barista

URL router & generator, similar to Rails / merb

Barista is a simple URL router for NodeJS.

In a nutshell

router.get( '/:beverage/near/:location(.:format)' )
      .to( 'beverage.byLocation' )
 
router.first( '/coffee/near/90210', 'GET' )
// -> { controller:'beverage', action:'byLocation', beverage:'coffee', location:90210 } 
 
router.url({
  controller: 'beverage',
  action: 'byLocation',
  beverage: 'coffee',
  location: 90210,
  format: 'json'
})
// -> '/coffee/near/90210.json' 

Getting Barista

Install via npm, thusly:

npm install barista
var Router = require('barista').Router;
 
var router = new Router;
router.match( '/products', 'GET' )
      .to( 'products.index' )
router.match( '/products/:id', 'GET' )
      .to( 'products.show' )
 
router.match( '/profiles/:username', 'GET' )
      .to( 'users.show' )
 
router.match( '/products/:id(.:format)', 'GET' )
      .to( 'products.show' )
router.get('/timezones/*tzname')
      .to( 'timezones.select' )
 
router.first( '/timezones/America/Toronto', 'GET' )
// -> { controller:'timezones', action:'select', tzname:'America/Toronto' } 
 
 
router.match( '/*path(.:format)' ) // a "catch-all" route: 
      .to( 'errors.notFound' )
 
router.first( '/somewhere/that/four-oh-fours.json', 'GET' )
// -> { controller:'errors', action:'notFound', path:'somewhere/that/four-oh-fours', format:'json' } 
router.match( '/:beverage/near/:zipcode', 'GET' )
      .to( 'beverage.byZipCode' )
      .where({
        // an array of options 
        beverage: [ 'coffee', 'tea', 'beer', 'warm_sake' ],
        // a regex pattern 
        zipcode: /^\d{5}(-\d{4})?$/
      })
 
router.match( '/:beverage/near/:location', 'GET' )
      .to( 'beverage.byLocation' )
      .where({
        // could be a postal code 
        // OR a zip code 
        // OR the word 'me' (geolocation FTW) 
        location: [ /^\d{5}(-\d{4})?$/, /^[ABCEGHJKLMNPRSTVXY]{1}\d{1}[A-Z]{1} *\d{1}[A-Z]{1}\d{1}$/, 'me' ]
      })
router.get( '/products/:id(.:format)' )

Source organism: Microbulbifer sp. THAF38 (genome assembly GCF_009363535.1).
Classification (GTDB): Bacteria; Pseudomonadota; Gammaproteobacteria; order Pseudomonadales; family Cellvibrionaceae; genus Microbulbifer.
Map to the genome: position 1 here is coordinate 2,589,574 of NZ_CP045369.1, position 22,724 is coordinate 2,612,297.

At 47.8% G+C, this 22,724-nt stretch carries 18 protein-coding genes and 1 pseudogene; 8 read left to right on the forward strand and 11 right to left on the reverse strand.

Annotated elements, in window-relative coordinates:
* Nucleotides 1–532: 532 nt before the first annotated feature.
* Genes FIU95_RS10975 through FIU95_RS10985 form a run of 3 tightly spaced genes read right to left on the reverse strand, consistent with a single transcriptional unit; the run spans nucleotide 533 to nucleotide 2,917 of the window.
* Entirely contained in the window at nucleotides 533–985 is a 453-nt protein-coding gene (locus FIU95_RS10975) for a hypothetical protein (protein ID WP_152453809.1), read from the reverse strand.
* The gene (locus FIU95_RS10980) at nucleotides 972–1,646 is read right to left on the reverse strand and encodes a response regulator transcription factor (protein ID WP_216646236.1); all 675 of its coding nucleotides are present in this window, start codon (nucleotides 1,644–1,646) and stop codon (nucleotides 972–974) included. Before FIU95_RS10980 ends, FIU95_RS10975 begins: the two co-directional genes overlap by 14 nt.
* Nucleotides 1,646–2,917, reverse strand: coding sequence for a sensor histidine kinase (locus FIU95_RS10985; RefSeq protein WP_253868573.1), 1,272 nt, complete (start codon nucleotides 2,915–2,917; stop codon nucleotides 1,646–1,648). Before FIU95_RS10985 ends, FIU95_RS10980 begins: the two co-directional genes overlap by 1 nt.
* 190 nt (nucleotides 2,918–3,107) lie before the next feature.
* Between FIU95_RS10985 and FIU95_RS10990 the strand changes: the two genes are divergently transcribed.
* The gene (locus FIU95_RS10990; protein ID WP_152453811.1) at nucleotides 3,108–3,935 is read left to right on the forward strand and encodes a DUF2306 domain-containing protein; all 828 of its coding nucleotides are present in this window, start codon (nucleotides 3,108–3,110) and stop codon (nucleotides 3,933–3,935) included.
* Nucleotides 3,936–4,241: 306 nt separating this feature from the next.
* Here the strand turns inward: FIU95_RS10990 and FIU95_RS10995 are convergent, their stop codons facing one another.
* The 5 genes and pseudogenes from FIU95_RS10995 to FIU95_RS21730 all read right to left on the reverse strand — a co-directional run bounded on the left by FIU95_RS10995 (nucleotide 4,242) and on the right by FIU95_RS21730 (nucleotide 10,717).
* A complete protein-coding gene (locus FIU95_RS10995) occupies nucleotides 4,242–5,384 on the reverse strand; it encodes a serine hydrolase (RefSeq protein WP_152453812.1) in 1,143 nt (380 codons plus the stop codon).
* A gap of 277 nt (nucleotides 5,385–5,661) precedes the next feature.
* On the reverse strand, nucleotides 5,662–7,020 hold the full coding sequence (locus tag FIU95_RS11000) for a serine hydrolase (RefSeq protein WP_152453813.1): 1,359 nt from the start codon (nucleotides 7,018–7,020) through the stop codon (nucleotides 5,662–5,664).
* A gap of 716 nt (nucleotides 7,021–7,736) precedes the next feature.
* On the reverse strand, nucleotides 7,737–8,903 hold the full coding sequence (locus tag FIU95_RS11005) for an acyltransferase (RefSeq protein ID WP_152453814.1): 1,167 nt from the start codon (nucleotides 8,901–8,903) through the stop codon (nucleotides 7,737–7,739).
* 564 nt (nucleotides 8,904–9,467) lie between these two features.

.to( 'products.show' )
 
router.put( '/products/:id(.:format)' )
      .to( 'products.update' )
 
router.post( '/products' )
      .to( 'products.create' )
 
router.del( '/products' )
      .to( 'products.destroy' )
 
router.options( '/products' )
      .to( 'products.options' )
router.resource( 'products' )

is equivalent to:

router.get( '/products(.:format)' )
      .to( 'products.index' )
 
router.get( '/products/add(.:format)' )
      .to( 'products.add' )
 
router.get( '/products/:id(.:format)' )
      .to('products.show' )
 
router.get('/products/:id/edit(.:format)' )
      .to( 'products.edit' )
 
router.post('/products(.:format)' )
      .to( 'products.create' )
 
router.put('/products/:id(.:format)' )
      .to( 'products.update' )
 
router.del('/products/:id(.:format)' )
      .to( 'products.destroy' )

In some cases, you will need to remove routes on a running router. The router.remove( name ) method will work for this, but requires use of the otherwise unused route.name( name ) method.

router.match( '/products/:id', 'GET' )
      .to( 'products.show' )
      .name('products_show')
 
router.remove('products_show')
 

The router.first( url, method [, callback] ) method can be used in two ways:

var params = router.first( '/products/15', 'GET' )

OR

router.first( '/products/15', 'GET', function( errparams ){
  if (err) { 
    // couldn't find match  
  }
  // dispatch the request or something 
})

You can get all the matching routes like so:

var params = router.all( '/products/15', 'GET' )
 
//=> [params, params, params....] 

Pass in a params hash, get back a tasty string:

router.url( {
  controller: 'products',
  action: 'show',
  id: 5
} )
//=> '/products/5' 
 
router.url( {
  controller: 'products',
  action: 'show',
  id: 5,
  format: 'json'
} )
//=> '/products/5.json' 

Set the optional second parameter to true if you want extra params appended as a query string:

router.url({
  controller: 'products',
  action: 'show',
  id: 5,
  format: 'json',
  love: 'cheese'
}, true )
//=> '/products/5.json?love=cheese' 
  • Add namespace support
  • Better support for named routes
  • Customizable resources

...might be in the /docs folder...

...or might not exist at all.

Shit happens.

Write a test that fails and add it to the tests folder, then create an issue!

Patches welcome :-)

I'm Kieran Huggins in Toronto, Canada.